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Author a Message Set with Flex

The previous tutorials leveraged message sets from existing message sets in Tangram Pro™. But, if a component software interface needs a message set that is currently not included in existing message sets, a Tangram Pro™ user can define their own message set with Flex.

This provides a high level overview for users to add support for their own message sets in Tangram Pro™.

Flex Documentation is available at Flex Docs. For this tutorial, example Flex code is provided.

You'll learn how to:

  • Add support for your own message set to Tangram Pro™ using the Flex authorship feature.

Step 1: Create Your Own Message Set

  1. First, create a team for this tutorial per Getting Started.

  2. Next, open the Flex view on the side panel.

  3. Create a Package by clicking the New icon button in the upper left. Choose a name and ensure you select your team from the drop down.

  4. Click + Create Package.

  5. Create a new file in the package called "Messages.flex" and paste the following contents:

    struct LocationLLA {
    latitude : float64;
    longitude : float64;
    altitude : float64;
    message struct WhereAmINow {
    location: LocationLLA;
    message struct WhereShouldIGo {
    waypoint: LocationLLA;
  6. Save the file by clicking the gear button in the upper-right and selecting Save File or alternatively pressing the hot-key Ctrl + S / Cmd + S.

  7. Publish your new package by selecting the ... button next to your package name in the left panel and then choosing Publish Package.

Step 2: Build A Component Based Design Using the New Message Set

For a refresher on building a Component Based Design go to Visualize a Component Based System Design

  1. Go to the component library
  2. Create a new component for your team. Call it "LocationReporter".
  3. Add ports for your new component from your new message set by editing the type, clicking Add Port, and selecting your new Flex package ([YourPackageName]::v1) from the drop down. For this component, add the following messages:
    • WhereAmINow - Out
  4. Add another component called "Autonomy" and give it the following port interface:
    • WhereShouldIGo - Out
  5. Add a third component called "Controller" and give it the following port interface:
    • WhereAmINow - In
    • WhereShouldIGo - In
  6. Finally, add a fourth, "top level" component. No ports are necessary.
  7. Add an implementation for each of the components. Note: To add an implementation, type a name in the Implementation Name text box and click Create Implementation. You can use any name. For generic purposes people often use the name "impl". But, the name can be any you choose.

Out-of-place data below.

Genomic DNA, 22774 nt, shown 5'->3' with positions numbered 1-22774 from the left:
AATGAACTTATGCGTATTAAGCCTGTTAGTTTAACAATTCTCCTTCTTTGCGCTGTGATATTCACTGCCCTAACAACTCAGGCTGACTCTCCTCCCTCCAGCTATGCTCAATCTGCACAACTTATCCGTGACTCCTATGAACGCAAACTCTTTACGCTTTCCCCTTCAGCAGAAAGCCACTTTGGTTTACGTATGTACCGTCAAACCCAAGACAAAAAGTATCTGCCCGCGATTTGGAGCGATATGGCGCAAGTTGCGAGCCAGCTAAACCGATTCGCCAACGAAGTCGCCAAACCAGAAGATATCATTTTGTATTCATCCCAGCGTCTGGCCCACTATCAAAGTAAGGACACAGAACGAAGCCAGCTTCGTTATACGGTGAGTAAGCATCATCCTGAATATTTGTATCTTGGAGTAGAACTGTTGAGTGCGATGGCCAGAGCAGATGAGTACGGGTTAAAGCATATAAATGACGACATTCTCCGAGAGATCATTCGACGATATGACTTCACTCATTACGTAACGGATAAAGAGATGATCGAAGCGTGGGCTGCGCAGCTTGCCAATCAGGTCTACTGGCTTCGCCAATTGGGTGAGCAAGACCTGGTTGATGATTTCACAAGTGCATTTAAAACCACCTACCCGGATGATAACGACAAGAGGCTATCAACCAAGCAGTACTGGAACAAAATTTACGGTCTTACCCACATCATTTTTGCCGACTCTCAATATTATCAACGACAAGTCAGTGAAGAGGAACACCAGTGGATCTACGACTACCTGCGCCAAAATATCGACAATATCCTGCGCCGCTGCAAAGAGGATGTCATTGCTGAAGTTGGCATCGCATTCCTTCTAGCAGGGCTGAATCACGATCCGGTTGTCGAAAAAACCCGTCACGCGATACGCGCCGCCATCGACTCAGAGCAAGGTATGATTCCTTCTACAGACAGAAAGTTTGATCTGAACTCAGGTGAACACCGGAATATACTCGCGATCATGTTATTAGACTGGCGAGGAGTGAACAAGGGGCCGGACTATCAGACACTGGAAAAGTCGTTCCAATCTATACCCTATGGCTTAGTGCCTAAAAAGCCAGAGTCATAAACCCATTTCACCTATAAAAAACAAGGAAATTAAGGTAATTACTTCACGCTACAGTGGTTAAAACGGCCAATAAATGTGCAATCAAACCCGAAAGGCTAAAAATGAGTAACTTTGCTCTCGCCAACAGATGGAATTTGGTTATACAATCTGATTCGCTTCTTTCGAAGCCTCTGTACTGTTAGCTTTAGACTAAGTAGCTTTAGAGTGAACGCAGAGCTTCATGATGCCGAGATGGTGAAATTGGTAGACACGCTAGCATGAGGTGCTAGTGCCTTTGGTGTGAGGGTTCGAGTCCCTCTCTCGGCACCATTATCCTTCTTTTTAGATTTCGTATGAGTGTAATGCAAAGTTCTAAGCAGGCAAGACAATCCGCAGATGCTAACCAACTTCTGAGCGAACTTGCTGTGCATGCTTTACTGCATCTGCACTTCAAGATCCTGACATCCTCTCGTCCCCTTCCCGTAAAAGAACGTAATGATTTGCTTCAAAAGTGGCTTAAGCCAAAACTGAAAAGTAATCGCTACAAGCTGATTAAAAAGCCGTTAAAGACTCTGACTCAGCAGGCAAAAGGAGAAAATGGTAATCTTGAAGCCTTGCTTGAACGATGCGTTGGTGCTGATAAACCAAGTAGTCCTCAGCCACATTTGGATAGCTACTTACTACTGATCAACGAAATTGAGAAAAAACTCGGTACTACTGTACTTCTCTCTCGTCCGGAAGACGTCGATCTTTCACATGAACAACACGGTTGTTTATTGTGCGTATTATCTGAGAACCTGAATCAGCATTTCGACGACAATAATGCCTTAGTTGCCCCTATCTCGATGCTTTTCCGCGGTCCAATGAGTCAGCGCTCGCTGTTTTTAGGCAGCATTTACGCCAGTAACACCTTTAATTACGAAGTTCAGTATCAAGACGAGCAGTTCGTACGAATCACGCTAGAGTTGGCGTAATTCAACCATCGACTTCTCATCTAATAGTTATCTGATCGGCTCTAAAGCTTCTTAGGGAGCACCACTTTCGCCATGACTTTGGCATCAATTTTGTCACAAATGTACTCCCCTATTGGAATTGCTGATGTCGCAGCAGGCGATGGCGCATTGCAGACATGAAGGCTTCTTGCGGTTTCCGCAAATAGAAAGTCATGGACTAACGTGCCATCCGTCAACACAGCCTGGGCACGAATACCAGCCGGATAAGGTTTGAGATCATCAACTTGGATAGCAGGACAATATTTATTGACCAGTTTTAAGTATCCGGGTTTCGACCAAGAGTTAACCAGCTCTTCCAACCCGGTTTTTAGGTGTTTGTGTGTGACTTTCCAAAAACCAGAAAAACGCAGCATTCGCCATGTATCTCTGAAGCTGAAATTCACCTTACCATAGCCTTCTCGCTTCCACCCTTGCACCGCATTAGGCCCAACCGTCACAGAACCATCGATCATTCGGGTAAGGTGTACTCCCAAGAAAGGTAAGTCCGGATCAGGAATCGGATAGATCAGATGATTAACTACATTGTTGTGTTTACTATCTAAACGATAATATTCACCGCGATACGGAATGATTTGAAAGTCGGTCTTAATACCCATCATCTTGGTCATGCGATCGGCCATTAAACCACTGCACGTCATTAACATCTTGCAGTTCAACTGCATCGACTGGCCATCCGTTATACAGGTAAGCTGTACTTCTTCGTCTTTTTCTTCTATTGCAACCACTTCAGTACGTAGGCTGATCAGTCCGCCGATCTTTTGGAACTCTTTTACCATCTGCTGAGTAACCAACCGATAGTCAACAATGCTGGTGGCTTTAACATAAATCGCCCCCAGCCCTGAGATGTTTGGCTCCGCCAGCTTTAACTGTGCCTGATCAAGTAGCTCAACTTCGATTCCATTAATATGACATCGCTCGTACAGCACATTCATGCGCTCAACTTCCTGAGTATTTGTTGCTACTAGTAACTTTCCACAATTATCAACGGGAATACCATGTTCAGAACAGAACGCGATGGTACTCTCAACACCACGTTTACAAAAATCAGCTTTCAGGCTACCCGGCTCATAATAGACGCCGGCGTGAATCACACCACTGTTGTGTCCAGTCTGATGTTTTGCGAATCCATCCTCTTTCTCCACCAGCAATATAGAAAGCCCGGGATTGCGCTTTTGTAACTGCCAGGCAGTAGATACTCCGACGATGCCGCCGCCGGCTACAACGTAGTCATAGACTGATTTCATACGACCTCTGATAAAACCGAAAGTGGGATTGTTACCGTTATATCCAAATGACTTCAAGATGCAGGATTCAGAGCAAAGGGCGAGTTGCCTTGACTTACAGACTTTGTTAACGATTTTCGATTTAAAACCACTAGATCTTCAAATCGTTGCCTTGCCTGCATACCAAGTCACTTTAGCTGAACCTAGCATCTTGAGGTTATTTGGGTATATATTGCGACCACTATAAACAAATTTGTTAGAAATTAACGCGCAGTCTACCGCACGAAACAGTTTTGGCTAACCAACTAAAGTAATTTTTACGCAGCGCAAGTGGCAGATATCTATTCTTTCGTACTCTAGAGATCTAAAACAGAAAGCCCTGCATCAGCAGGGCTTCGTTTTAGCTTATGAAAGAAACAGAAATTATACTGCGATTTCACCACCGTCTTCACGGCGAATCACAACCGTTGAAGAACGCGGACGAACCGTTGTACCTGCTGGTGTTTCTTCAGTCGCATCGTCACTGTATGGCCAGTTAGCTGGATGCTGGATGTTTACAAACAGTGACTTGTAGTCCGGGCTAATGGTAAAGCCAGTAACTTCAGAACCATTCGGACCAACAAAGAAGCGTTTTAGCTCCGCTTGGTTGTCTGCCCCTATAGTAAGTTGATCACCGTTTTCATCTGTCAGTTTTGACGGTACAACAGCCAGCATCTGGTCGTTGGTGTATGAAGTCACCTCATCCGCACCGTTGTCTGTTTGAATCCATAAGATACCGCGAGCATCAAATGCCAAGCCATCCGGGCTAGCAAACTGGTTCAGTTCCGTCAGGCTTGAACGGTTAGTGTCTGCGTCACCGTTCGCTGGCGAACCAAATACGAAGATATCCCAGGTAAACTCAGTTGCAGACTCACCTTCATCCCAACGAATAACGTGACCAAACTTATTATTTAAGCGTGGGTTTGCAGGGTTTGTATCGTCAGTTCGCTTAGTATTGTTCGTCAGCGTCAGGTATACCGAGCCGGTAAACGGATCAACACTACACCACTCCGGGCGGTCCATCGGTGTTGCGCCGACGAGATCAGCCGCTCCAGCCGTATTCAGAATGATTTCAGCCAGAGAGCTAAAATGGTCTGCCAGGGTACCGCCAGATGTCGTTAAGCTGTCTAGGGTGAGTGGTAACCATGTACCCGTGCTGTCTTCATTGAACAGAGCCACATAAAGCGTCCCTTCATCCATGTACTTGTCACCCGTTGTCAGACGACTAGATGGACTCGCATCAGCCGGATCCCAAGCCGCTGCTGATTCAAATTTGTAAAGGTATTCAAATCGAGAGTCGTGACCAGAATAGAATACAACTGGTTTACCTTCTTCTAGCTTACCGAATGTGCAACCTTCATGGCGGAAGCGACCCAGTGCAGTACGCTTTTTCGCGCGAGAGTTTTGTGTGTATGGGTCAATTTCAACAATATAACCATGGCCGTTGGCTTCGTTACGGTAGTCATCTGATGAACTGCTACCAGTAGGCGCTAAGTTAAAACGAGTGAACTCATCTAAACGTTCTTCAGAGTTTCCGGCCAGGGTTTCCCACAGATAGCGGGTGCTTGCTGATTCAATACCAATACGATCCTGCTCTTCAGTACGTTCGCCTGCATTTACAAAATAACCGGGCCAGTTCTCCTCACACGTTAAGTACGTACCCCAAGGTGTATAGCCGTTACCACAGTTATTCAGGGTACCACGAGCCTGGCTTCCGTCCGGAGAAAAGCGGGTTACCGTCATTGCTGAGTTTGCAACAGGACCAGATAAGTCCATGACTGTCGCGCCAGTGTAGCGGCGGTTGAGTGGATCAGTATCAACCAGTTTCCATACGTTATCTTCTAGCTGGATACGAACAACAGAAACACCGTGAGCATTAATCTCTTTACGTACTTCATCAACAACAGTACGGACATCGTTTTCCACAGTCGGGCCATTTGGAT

8. Open the workspace for the top level component, and add the other 3 components as subcomponents.
  9. Connect the components together (In to Out).

Step 3: Generate a CSI

For a refresher in generating a Component Software Interface go to Generate Code with Workflows

  1. Open the workspace to the LocationReporter component's implementation. There will not be any subcomponents on this view.
  2. Create a new workflow. Call it Code Gen.
  3. Add the Code Gen 3.0 plugin as the only step to run in the workflow. Ensure that its output language is cpp and its transport library is ZeroMQ.
  4. Run the workflow to generate a CSI from your Flex module.
  5. Download the generated code. Extract and open the package.
  6. Navigate to the code-gen-3/include folder. You should see a file called WhereAmINow.hpp. This file was generated as a result of your defining it as a message in your .flex file and including that message in the interface for LocationReporter. Note that WhereShouldIGo is NOT included because even though you defined it in your .flex file, it was not in the interface specification of the LocationReporter component.
  7. Open WhereAmINow.hpp. Take a look at the file and see that there are C++ functions in there to getLocation() and setLocation() that use the type LocationLLA. Note that these were defined from your the WhereAmINow message struct in your Flex file.
  8. Open LocationLLA.hpp. Take a look at the file and see that there are private class variables for latitude, longitude, and altitude. Note that these were defined in your LocationLLA struct in your Flex file.

Further Exploration

  • Enter a syntactic error in the Flex editor, and see that it identifies the error.
  • Make a change to your Flex file, such as adding a field to a message. Publish the changed Flex specification, update a component interface to use the new version, and generate a CSI. See how the changes you made to Flex affect the resulting interface code.


By completing this tutorial you learned how to:

  • Use Tangram Pro™ to define and use custom message definitions to build component-based systems.
  • Generate code with these user-defined Flex packages.

Check out Discuss, our Tangram Flex community and find out more about Flex Authorship in Tangram Pro™.